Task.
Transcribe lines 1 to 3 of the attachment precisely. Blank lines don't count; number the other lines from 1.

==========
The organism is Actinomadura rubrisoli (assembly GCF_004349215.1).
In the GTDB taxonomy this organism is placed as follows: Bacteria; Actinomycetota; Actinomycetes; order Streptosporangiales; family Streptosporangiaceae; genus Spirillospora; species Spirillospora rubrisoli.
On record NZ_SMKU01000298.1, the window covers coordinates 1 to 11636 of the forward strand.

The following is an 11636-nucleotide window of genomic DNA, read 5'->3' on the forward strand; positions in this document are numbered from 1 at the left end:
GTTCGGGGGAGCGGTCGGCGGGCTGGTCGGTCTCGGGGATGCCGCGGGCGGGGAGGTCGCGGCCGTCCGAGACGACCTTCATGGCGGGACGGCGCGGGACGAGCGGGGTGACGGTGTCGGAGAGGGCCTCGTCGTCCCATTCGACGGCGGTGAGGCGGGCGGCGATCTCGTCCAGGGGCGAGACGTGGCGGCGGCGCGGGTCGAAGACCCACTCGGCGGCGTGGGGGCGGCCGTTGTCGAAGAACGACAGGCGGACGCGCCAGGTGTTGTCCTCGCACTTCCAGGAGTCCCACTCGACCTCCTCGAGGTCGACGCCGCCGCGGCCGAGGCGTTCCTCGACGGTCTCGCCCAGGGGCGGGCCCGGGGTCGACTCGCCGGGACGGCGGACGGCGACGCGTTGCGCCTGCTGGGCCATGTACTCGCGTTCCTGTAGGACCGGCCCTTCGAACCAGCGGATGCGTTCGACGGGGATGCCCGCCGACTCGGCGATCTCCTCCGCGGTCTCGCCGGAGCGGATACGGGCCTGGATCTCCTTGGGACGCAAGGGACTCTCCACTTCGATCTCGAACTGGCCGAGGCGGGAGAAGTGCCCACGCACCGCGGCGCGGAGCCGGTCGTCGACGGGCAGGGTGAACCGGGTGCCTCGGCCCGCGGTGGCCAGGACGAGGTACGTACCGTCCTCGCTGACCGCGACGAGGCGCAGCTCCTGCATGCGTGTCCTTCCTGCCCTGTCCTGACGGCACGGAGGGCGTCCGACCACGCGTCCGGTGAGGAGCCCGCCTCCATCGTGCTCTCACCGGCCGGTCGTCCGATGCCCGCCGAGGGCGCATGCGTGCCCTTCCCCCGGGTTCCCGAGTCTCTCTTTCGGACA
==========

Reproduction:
The organism is Actinomadura rubrisoli (assembly GCF_004349215.1).
In the GTDB taxonomy this organism is placed as follows: Bacteria; Actinomycetota; Actinomycetes; order Streptosporangiales; family Streptosporangiaceae; genus Spirillospora; species Spirillospora rubrisoli.
On record NZ_SMKU01000298.1, the window covers coordinates 1 to 11636 of the forward strand.